The ABC's of heart health
Transforming Health | 03.01.13
Megan Hernandez, the Senior Division Director for the Capital Region Division for the American Heart Association, says there’s a list of “ABC’s” to keep in mind when trying to maintain heart health.
The ABC’s are really simple.
“A” stands for appropriate aspirin therapies as directed by a physician.
“B” stands for blood pressure control.
“C” stands for cholesterol management.
And “S” is for smoking cessation.
The Million Hearts initiative was launched in order to prevent one million heart attacks and strokes over the next five years.
Learn more about how to keep your heart healthy in the video below:
Hernandez says that there are a few things that you should talk to your physician about when it comes to heart health.
“Typically, most normal healthy adults can be on an aspirin regimen, but they definitely want to talk with their physician before they start anything.
B- Blood pressure:
“It’s always great to sit down with your physician and have that conversation about your blood pressure and where your numbers are. At this point in time, typically, about 1 in 3 Americans have high blood pressure and only half of those people are actually treating it and have it under control.”
Changes in your lifestyle that will improve your blood pressure.
The standard blood pressure numbers are 120 over 80, so if you’re really a whole lot higher than that, your physician is probably already going to start to have those conversations with you about what you can do to get your blood pressure under control.
She explains that high blood pressure comes from being overweight, having a poor diet, and stress.
“But, it’s very simple to make changes in your lifestyle that will improve your blood pressure.”
You can control your blood pressure by exercise and eating a diet rich in fresh fruit and vegetables.
She advises to read food labels, as choosing foods that have the least amount of sodium, and the least amount of saturated fat, trans fats, and cholesterol will help to lower your blood pressure.
Avocados are a source for "good fat."
Cholesterol management is also important because cholesterol actually builds up in our arteries and makes it that much harder for blood to flow through them freely.
She explains, “There are what we consider good fats and bad fats. HDL is going to be those good fats, while LDL’s are going to be considered those bad fats. The bad fats build up more quickly and are harder for your body to get rid of, so that’s what ends up clogging our arteries.”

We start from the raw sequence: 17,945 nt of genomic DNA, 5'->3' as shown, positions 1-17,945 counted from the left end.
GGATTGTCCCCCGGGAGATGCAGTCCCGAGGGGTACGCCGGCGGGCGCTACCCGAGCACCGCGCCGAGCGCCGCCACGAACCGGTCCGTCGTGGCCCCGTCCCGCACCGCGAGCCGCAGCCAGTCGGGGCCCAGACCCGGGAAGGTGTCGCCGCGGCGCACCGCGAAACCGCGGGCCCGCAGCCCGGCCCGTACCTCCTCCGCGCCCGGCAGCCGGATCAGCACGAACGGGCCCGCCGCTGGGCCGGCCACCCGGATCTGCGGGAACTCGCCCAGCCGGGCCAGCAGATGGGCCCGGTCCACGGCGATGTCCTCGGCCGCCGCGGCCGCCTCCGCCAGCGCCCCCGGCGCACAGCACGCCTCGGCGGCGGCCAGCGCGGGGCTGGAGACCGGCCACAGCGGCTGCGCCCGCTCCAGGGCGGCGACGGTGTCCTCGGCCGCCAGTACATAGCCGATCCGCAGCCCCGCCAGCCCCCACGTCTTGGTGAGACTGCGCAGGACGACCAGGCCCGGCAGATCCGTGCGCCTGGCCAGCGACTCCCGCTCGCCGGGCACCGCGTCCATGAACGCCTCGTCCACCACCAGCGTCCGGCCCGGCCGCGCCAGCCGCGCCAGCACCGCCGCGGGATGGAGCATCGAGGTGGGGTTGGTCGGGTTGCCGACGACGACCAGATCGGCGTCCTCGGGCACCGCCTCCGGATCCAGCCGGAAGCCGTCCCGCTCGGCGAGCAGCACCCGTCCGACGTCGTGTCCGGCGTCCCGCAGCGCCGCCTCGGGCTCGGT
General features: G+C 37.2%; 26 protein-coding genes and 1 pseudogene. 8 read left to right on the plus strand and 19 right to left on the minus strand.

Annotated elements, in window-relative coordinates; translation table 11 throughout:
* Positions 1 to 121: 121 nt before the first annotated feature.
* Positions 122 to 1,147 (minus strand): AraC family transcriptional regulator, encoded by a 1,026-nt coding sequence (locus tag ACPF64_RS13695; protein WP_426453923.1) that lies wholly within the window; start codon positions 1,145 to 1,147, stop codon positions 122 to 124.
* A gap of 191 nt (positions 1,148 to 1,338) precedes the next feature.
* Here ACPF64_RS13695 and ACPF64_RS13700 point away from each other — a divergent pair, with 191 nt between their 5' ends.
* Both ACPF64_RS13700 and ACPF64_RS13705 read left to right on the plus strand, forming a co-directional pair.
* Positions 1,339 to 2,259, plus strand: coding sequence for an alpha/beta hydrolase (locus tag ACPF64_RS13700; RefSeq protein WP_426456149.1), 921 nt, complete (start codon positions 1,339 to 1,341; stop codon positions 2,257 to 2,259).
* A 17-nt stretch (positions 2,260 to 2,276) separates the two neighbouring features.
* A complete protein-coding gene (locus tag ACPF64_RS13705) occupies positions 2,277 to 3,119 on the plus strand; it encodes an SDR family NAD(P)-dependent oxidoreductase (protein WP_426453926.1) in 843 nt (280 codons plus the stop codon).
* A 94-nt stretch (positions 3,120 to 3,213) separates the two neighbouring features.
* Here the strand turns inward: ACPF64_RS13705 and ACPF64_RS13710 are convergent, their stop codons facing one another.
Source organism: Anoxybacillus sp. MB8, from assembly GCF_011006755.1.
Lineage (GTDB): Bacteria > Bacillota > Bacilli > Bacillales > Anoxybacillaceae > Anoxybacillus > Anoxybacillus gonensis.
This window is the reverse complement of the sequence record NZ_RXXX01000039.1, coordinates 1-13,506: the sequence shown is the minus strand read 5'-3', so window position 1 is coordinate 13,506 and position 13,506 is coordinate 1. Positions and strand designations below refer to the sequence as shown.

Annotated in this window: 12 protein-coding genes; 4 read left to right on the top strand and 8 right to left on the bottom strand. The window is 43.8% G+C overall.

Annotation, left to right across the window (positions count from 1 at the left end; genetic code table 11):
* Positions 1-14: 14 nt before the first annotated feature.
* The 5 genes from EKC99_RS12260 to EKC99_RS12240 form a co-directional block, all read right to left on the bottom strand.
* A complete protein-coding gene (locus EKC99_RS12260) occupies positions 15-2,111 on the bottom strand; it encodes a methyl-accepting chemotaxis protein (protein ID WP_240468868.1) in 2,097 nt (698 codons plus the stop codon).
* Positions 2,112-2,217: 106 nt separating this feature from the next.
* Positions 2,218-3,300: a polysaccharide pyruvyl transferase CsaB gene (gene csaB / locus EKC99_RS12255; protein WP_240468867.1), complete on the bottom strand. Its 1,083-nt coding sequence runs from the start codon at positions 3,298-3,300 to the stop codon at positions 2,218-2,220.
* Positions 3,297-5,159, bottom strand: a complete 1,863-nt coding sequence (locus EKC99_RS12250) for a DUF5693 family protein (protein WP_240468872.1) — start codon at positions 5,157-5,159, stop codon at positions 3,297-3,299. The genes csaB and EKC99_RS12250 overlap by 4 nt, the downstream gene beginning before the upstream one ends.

Hernandez considers anything between 200 and 240 to be a little borderline and anything over that to be high. “That’s the point where you and your physician are going to want to start to have those conversations about what you can do to lower your cholesterol.”
S- Smoking cessation:
“One of the things that we find with people who smoke is there’s always hardening of the arteries, aside from just introducing chemicals into your body constantly.”
For those people that don’t smoke she says, obviously, never start. Those who do should quit as quickly as they possibly can because there can be a dramatic increase in lung function.
People who smoke are hardening their arteries.
“The body really does bounce back from smoking if you can quit as soon as possible,” she says.
By controlling all of these risk factors for heart disease and stroke, you lessen the chance of having a heart attack by 80 percent.
“So, I think it is so important that people really understand and take charge of their heart health because a lot of those risk factors are preventable ones.”
Tell us: Do your know your ABC's? Do you have a history of heart disease in your own family? What have you done to protect yourself? Have you helped raise awareness about the disease? Please leave a comment below.
Published in Prevention